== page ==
From start to finish, the Herzog & de Meuron architects have had to play it by ear, learning the ropes as they went. For one thing, says Pierre de Meuron, “Switzerland is flat.” Mountainous as the nearby Alps may be, his hometown of Basel has a distinct lack of skyscrapers.

If the architectural typology was unfamiliar, so were the economics behind it: De Meuron and partner Jacques Herzog have built their reputation on institutional projects, and their most recognizable buildings (London’s Tate Modern, Beijing’s “Bird’s Nest” National Stadium) have been the product of forces very different from those of the rough-and-tumble Manhattan real estate market. In the boom years of this century’s first decade, the firm found itself entertaining numerous offers to create a residential tower in New York; but only Senbahar afforded it the latitude it felt it needed to stake its claim on this new and un- familiar terrain. “It was important for us to understand how we can make a difference,” says Mergenthaler, and the designers had to go back to the basics to put their own unique spin on the logic of the New York skyscraper. 

That logic was firmly established more than a century ago, just eight blocks away, when architect Cass Gilbert built his landmark Woolworth Building. As Gilbert put it, the skyscraper is “a machine that makes the land pay,” its vertical mass allowing it to squeeze rentable space out of the precious urban ground below. But the Woolworth and, for that matter, most skyscrapers have tended to mask the economic cogs of that machine, hiding the living or working spaces behind a cladding of decorative stonework or smooth glass. At 56 Leonard, says Mergenthaler, “we tried to express them.” The layout of the building’s apartments are fully visible in the jagged outline of the tower. “We could tell you the reason for every wall, every setback, every cantilever,” says de Meuron. From the extruded floor plates that provide outdoor terrace space to the projecting glass boxes holding the living rooms, every element of the building’s strikingly irregular exterior reflects its luxurious inner workings. 

Yet 56 Leonard manages to turn the Gilbertian formula on its head, almost literally. “Think of the Chrysler Building, the Empire State Building,” Mergenthaler says. “The tops are always important.” The crowns of New York’s famous skyscrapers are typically decorative affairs that taper to a point. But by Gilbert’s logic, the top of the building, where the rents are the highest, should be the biggest. Explains Mergenthaler, “Instead of making a funny hat, we just played with the apartments,” expanding the floor plates still further and drawing the glass volumes closer to the edge so that the building appears to bloom as it reaches its zenith. This produced ten penthouses: On their first attempt, the designers may have conceived the ultimate land-to-money mechanism.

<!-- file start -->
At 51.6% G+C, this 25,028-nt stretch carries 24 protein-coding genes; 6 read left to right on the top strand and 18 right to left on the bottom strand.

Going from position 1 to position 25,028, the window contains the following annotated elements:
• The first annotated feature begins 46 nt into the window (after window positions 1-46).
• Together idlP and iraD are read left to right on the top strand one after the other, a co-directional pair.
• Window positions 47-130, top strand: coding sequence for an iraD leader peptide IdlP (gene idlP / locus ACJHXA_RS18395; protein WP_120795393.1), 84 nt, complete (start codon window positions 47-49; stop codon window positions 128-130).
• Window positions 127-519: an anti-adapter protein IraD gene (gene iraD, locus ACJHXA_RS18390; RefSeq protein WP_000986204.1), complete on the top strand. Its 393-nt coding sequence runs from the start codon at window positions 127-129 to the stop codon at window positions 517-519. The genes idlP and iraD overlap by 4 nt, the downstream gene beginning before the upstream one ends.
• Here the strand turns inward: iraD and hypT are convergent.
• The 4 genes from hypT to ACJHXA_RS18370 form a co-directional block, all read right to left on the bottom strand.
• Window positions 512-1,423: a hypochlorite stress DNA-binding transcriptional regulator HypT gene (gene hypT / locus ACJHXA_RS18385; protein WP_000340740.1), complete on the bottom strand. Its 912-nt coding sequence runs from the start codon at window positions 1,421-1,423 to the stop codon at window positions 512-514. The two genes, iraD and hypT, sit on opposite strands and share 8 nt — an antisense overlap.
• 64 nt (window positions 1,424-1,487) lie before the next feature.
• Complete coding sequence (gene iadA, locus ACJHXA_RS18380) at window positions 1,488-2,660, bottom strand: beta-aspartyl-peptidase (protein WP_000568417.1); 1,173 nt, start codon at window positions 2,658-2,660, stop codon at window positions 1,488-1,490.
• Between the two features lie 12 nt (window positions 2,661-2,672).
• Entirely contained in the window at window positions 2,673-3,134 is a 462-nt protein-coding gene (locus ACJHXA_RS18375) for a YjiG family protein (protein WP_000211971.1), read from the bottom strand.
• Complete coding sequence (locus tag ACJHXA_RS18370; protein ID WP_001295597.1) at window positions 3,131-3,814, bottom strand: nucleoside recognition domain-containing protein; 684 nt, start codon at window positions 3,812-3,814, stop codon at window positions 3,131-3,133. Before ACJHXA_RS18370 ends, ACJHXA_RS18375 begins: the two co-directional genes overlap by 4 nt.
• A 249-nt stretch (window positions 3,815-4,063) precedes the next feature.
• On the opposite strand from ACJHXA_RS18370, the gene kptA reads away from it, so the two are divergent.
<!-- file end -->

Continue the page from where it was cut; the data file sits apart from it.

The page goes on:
Not a bad showing from a bunch of flat-country architects. Having sidestepped the logistical pitfalls that come with designing a New York high-rise, the firm’s principals have proved they can play the game as well as anyone, and now they’re determined to do it again: They’re currently at work on a 25-story tower for hotelier Ian Schrager in the East Village, and they’re building skyscrapers elsewhere, including two (albeit somewhat modest ones) back in height-averse Basel. The truth is, says de Meuron, building big doesn’t mean departing from the same basic principles that have made the firm a success closer to the ground. “We start from the living activity, from the inside,” says the architect. “That way it becomes more of a unity.”